Monday, December 17, 2007

Paper Mill Factory "Brick Layers Envy"

The following is a contribution by "William Wallace"

It took me awhile to realize that the road I was driving on was named after the Curtis Paper Mill. Most of you have seen it. Some of you have seen pictures of it. Even less of you have been inside of it. Apparently the place was a hot spot for bums and a haven for drug addicts. In the amount of time that I spent inside the mill, I saw very little of either. What I did see was artwork on the walls and history in the foundations.
If you think about it, it kind of makes sense. During World War II the Curtis Paper Mill produced paper that was later used to print out some of the most important treaties of the war. That being considered, why shouldn’t the most important artists of our area go inside and continue to write on a canvas called Curtis?
Most of the kids I talked to were too freaked out to venture into the Paper Mill. Understandable, because even once I got inside I wasn’t gonna fuck with the basement. The Mill was considered a landmark to the area and an important piece to the towns history. With its demolition I could see a little piece of Newark’s heart breaking and another piece of our area’s graffiti history getting crushed. To me, it seems kind of fitting that they left the Curtis smoke stack up for the time being.The last piece of graffiti left on the whole building sort of sums up how I feel about the Curtis Paper Mill, throughout its 137 year history it was always down for some action.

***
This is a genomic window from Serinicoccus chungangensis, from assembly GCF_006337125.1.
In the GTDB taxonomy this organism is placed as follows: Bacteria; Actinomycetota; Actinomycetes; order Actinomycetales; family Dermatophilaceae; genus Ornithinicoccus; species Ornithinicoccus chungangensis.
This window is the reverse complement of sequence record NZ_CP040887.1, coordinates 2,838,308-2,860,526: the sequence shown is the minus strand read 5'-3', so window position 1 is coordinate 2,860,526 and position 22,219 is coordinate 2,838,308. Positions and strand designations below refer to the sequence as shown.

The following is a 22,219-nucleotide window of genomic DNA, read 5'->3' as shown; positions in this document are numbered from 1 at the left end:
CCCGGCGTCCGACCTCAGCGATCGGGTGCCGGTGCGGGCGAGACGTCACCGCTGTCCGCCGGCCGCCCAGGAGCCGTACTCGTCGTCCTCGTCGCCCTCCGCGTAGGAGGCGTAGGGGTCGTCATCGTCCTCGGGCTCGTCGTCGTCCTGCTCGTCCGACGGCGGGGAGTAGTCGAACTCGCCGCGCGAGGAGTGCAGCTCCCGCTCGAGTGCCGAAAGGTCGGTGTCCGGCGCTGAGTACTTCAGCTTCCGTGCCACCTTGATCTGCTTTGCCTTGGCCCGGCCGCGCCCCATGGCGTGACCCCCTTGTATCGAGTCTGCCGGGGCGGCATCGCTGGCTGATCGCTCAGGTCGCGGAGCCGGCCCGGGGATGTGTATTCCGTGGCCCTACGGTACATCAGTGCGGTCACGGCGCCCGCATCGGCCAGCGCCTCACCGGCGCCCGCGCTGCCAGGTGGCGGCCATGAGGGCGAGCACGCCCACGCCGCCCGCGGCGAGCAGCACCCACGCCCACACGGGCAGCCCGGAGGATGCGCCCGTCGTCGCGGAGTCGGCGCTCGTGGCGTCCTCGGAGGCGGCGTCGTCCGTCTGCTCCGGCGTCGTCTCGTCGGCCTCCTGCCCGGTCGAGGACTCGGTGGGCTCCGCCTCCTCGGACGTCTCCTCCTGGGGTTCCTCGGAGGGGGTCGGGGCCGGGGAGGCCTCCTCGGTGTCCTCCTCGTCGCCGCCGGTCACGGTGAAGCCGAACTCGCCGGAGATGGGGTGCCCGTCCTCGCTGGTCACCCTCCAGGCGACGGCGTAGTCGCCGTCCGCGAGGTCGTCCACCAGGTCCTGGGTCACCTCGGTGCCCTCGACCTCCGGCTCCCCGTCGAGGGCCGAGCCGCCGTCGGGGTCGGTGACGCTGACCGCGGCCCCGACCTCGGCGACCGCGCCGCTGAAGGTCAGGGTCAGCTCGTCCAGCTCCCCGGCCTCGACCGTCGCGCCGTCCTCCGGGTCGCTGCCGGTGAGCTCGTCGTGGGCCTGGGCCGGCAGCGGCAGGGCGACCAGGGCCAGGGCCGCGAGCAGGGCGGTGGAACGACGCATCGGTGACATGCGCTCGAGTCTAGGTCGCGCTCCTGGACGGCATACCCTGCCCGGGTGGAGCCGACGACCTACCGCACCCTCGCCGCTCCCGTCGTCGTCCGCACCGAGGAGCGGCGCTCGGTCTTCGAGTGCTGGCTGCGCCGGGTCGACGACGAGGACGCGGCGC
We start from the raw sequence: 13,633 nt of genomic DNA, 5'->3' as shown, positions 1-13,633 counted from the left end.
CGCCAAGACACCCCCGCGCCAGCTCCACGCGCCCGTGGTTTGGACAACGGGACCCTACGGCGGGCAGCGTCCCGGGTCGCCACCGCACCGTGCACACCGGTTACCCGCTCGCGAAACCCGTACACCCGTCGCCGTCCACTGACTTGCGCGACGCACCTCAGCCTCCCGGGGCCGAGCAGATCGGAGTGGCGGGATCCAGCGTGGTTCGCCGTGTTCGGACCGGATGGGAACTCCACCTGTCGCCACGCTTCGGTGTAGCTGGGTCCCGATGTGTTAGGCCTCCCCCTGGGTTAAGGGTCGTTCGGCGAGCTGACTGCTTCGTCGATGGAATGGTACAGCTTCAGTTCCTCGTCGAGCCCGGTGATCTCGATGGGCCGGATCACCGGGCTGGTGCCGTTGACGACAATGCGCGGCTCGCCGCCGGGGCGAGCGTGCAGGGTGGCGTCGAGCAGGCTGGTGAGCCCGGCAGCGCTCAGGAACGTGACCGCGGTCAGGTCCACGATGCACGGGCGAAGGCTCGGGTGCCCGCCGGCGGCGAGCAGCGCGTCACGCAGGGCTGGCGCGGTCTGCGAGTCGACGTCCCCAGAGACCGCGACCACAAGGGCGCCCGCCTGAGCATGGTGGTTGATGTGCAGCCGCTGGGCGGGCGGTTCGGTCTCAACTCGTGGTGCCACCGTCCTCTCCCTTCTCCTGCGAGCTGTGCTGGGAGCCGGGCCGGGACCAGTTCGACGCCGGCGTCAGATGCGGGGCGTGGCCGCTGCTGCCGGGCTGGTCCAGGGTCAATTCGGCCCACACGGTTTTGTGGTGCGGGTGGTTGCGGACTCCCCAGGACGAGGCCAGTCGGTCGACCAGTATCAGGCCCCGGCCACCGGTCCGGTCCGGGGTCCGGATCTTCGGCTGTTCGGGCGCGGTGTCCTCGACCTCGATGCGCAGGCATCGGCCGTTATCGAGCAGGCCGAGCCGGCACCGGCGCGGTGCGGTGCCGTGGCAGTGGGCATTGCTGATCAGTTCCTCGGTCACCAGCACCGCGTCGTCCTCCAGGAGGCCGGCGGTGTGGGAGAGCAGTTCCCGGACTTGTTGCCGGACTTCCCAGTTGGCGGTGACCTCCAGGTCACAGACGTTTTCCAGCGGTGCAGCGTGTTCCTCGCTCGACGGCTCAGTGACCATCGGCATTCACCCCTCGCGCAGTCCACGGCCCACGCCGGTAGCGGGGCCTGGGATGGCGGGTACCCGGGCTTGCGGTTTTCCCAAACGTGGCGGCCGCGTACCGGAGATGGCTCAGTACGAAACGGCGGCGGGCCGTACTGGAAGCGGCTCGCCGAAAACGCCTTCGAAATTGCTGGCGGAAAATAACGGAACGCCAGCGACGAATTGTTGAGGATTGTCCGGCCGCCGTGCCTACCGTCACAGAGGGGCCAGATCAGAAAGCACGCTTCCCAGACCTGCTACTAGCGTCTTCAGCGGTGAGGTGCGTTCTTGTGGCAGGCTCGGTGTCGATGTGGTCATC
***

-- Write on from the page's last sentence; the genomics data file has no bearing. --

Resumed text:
William Wallace

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Tuesday, December 4, 2007

The Glamorous Life Issue One

I did not think I was going to do this. But it dawned on me, why do something if nobody sees it. Why have pictures and not share. Who cares... So this is just a repost of the original Moist spread that appears in the first issue of the Glamorous Life with two new photos. Just in case you did not see it.


My stereo is blasting "Trapped" by the Circle Jerks. It's 8pm in the evening and roaches are crawling all over my house dodging the various traps I have set for them. There isn't a better time than now to write about Moist.
Moist is no stranger to the game. He has been laying his styles to the Delaware walls for the better half of his life. His colorful blowups and cartoon characters have undoubtedly influenced a large number of kids in the 302. But while they were pretending to be able to do what Moist does, he was doing it. Rocking walls and grates from New York down to Florida he is unorthodox, sometimes unbelievable and undeniably a bomber. While others graffiti careers last the average of 18 months or less, Moist can recall catching tags on the elementary school playground. Show and tell was always a mystery because Moist kept an elusive lifestyle. When he was not sitting in school picking up the ladies, you could find him smuggling paint from your local stores walking around shirtless trying to find that next spot. How he did some of the spots he did I will never know and I don't want to know. What I did enjoy knowing was that he was still painting bringing a different style to the often copycatted scene here in Delaware. If you dont see him that much anymore, just take pride in knowing that he's making more money than you, driving a nicer car than you and doing fine. As I finish writing this just remember one thing...

"Sex Sells, Buy Some".